"The business side of engineering is often not emphasized enough in school or internships. There is a proper way to write emails, handle meetings, phone calls, billing, proposals, scopes, and change orders. There's a timing and balance to all of these. You don't want to nickel and dime your client for every trivial work effort, but at the same time, you need to clearly define and work within the authorized scope contract. These are all things I learned while on the job and was fortunate to be trusted with client interactions as well as technical tasks. Staying organized and communicating clearly with tact is key."
After college or grad school, were there any life-changing experiences or any key people who deeply influenced you towards your career? *
"There are two major roles in the private engineering industry: the upfront project manager, and the behind the scenes technical expert. You need to have a good grasp of both to do well as either role, but you can specialize. After college, after grad school, even after starting my job, I wasn't sure what role I wanted to specialize in.. But after observing my surroundings in meetings with other project teams from our consulting partners, I noticed I was always the only woman in the room. It is actually the lack of representation of female project managers that influences me to become one in my professional career."
According to ASCE, only 14% of women are in civil engineering. In your own thoughts, why should women pursue a career in civil engineering? Were there any particular moments where you have impacted females during your education/career?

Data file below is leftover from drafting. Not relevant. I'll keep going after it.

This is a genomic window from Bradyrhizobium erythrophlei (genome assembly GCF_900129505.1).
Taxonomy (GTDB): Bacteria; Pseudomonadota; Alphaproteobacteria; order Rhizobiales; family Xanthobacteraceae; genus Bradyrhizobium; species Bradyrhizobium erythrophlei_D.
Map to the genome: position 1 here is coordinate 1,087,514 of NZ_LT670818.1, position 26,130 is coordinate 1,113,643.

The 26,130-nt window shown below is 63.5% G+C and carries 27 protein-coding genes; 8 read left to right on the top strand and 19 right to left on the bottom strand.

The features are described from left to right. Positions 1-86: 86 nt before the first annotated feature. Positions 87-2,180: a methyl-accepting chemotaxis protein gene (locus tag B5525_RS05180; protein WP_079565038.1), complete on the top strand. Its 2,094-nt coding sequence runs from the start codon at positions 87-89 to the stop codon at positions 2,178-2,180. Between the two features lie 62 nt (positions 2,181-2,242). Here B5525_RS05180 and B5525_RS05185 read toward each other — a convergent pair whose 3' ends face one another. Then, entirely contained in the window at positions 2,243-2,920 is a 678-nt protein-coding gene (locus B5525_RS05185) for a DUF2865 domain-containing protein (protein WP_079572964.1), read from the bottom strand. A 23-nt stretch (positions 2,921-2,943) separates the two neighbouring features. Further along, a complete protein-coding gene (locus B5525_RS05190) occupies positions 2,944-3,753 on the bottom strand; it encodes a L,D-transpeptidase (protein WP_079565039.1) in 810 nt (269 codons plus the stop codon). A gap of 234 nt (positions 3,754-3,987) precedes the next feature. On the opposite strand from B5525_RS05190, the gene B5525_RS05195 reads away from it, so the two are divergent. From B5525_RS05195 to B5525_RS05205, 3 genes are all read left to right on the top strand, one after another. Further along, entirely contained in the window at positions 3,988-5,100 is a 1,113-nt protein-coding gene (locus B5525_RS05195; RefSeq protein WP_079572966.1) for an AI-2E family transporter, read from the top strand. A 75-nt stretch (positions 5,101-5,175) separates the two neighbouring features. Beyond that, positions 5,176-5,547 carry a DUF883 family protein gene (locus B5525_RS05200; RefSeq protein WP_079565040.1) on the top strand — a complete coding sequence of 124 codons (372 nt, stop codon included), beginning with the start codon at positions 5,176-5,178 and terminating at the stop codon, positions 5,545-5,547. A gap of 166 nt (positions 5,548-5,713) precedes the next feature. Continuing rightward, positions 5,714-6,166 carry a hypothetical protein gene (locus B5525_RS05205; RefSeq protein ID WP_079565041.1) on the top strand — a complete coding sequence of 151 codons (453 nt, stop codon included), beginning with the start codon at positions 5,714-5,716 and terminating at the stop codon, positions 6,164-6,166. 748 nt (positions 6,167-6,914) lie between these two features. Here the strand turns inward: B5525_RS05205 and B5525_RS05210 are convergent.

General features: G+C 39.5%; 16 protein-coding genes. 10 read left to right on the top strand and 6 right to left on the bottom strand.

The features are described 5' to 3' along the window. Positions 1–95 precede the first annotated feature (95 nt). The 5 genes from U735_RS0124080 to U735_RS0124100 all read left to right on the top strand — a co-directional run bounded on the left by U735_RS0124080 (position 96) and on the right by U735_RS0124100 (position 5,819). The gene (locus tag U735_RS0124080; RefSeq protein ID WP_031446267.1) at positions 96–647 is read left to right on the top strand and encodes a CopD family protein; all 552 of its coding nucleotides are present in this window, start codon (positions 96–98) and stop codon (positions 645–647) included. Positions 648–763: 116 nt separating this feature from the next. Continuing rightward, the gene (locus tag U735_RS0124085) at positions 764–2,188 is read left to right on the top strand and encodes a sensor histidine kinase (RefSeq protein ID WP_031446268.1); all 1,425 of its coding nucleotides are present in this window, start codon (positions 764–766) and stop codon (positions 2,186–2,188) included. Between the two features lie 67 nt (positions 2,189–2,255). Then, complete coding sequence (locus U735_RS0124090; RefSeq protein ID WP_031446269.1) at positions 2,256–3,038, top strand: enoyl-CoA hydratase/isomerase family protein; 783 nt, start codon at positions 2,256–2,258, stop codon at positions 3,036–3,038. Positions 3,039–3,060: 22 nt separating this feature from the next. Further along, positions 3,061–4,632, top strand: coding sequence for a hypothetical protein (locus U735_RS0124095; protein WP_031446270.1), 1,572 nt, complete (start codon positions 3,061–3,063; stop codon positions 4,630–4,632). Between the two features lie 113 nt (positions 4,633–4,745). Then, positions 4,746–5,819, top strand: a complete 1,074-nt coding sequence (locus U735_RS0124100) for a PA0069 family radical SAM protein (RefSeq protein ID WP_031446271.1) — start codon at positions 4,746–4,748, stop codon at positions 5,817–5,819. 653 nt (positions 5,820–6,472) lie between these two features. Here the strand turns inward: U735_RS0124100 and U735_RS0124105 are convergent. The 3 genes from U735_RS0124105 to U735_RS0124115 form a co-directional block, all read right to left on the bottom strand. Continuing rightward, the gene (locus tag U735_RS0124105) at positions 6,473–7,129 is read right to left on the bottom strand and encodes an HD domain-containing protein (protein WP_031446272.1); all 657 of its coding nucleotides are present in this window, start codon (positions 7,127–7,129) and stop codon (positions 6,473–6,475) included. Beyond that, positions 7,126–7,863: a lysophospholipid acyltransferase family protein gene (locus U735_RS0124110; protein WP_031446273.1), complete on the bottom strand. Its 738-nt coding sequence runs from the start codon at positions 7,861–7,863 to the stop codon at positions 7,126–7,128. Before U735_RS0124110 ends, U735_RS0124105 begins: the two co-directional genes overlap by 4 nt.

"Civil Engineering has historically been a very standard, by-the-book, tried and true type of industry. But that has been changing very drastically in recent decades due to higher environmental awareness, building regulations, new technologies, and a push for unique and innovative approaches to history-old problems. Civil Engineering in a developed country is going to keep pushing boundaries and demanding creative solutions that only new perspectives can bring. I think women can bring these new perspectives to the table, and their presence alone already brings a new atmosphere that was not there before.
At my current job, we get summer college interns and international interns every year. They are often assigned to departments that align with their interests so we can help them explore. We work very closely together during their short time with us. and I end up getting to know them very well, which makes me very sad when they leave. But I would do it over and over again because some interns (both male and female) come very eager to please, but timid to speak up. Sometimes working with someone more similar to themselves in age, gender, or demeanor helps to lessen any intimidation that prevents them from asking questions or contributing ideas. I make efforts to remind them that an engineer doesn't always look like a business suit, or a yellow construction hat, or a stern frowning man. Engineers look like me; they look like yourself. I only hope my small impact on our future engineers helps to replace the picture of a stereotypical engineer in their heads with a vision of themselves instead."
Civil engineering has been an evolving field. What are the motivations you have for yourself to continue your growth in this industry?
"The private consulting sector keeps me very engaged. The variety of projects and sometimes sudden emergency situations excite me. I go into work with a very loose idea of what I'll be doing for the day because a single email or phone call might make me drop what I'm doing for something else, or make me completely start over. Sometimes there are long nights. Sometimes you're put on the spot with high stakes on the line. It can be a stressful industry because of this, so it's not for everyone. It's important to distinguish the fun-adrenaline stress of being challenged VS the stress of hating what you do. In my case, this fast paced industry still has so much to offer me. I've learned so much in so little time, I'm motivated to continue growing in this industry because despite all that I've learned, I've barely scratched the surface."